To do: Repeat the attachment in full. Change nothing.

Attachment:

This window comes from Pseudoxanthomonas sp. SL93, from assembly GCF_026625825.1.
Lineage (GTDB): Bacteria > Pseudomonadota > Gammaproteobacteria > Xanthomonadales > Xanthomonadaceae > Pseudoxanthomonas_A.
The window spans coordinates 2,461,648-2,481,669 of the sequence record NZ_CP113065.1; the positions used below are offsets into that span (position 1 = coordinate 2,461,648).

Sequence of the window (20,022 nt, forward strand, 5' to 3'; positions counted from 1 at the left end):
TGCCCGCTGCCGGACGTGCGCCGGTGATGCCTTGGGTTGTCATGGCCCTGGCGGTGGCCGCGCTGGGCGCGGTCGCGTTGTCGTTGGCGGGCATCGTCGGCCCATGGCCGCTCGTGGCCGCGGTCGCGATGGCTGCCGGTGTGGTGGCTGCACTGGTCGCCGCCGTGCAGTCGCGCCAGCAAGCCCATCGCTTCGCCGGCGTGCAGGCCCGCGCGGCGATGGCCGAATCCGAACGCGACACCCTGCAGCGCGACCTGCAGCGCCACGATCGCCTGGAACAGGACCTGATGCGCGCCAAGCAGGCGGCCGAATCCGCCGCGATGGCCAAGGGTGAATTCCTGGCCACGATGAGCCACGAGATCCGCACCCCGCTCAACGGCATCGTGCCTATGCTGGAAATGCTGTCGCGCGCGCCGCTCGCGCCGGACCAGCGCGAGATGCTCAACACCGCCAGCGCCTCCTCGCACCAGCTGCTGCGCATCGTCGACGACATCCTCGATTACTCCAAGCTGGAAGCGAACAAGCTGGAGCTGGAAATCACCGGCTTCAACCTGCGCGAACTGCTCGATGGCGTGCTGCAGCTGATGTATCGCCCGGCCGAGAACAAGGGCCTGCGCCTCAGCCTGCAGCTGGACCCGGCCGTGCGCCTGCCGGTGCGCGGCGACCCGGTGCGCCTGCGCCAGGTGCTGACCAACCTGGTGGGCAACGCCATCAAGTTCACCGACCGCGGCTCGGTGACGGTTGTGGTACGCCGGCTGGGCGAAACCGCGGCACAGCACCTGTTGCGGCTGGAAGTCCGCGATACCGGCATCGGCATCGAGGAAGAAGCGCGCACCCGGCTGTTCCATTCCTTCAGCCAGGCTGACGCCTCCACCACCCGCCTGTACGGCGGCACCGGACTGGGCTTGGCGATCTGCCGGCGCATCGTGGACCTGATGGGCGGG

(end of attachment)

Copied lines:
This window comes from Pseudoxanthomonas sp. SL93, from assembly GCF_026625825.1.
Lineage (GTDB): Bacteria > Pseudomonadota > Gammaproteobacteria > Xanthomonadales > Xanthomonadaceae > Pseudoxanthomonas_A.
The window spans coordinates 2,461,648-2,481,669 of the sequence record NZ_CP113065.1; the positions used below are offsets into that span (position 1 = coordinate 2,461,648).

Sequence of the window (20,022 nt, forward strand, 5' to 3'; positions counted from 1 at the left end):
TGCCCGCTGCCGGACGTGCGCCGGTGATGCCTTGGGTTGTCATGGCCCTGGCGGTGGCCGCGCTGGGCGCGGTCGCGTTGTCGTTGGCGGGCATCGTCGGCCCATGGCCGCTCGTGGCCGCGGTCGCGATGGCTGCCGGTGTGGTGGCTGCACTGGTCGCCGCCGTGCAGTCGCGCCAGCAAGCCCATCGCTTCGCCGGCGTGCAGGCCCGCGCGGCGATGGCCGAATCCGAACGCGACACCCTGCAGCGCGACCTGCAGCGCCACGATCGCCTGGAACAGGACCTGATGCGCGCCAAGCAGGCGGCCGAATCCGCCGCGATGGCCAAGGGTGAATTCCTGGCCACGATGAGCCACGAGATCCGCACCCCGCTCAACGGCATCGTGCCTATGCTGGAAATGCTGTCGCGCGCGCCGCTCGCGCCGGACCAGCGCGAGATGCTCAACACCGCCAGCGCCTCCTCGCACCAGCTGCTGCGCATCGTCGACGACATCCTCGATTACTCCAAGCTGGAAGCGAACAAGCTGGAGCTGGAAATCACCGGCTTCAACCTGCGCGAACTGCTCGATGGCGTGCTGCAGCTGATGTATCGCCCGGCCGAGAACAAGGGCCTGCGCCTCAGCCTGCAGCTGGACCCGGCCGTGCGCCTGCCGGTGCGCGGCGACCCGGTGCGCCTGCGCCAGGTGCTGACCAACCTGGTGGGCAACGCCATCAAGTTCACCGACCGCGGCTCGGTGACGGTTGTGGTACGCCGGCTGGGCGAAACCGCGGCACAGCACCTGTTGCGGCTGGAAGTCCGCGATACCGGCATCGGCATCGAGGAAGAAGCGCGCACCCGGCTGTTCCATTCCTTCAGCCAGGCTGACGCCTCCACCACCCGCCTGTACGGCGGCACCGGACTGGGCTTGGCGATCTGCCGGCGCATCGTGGACCTGATGGGCGGG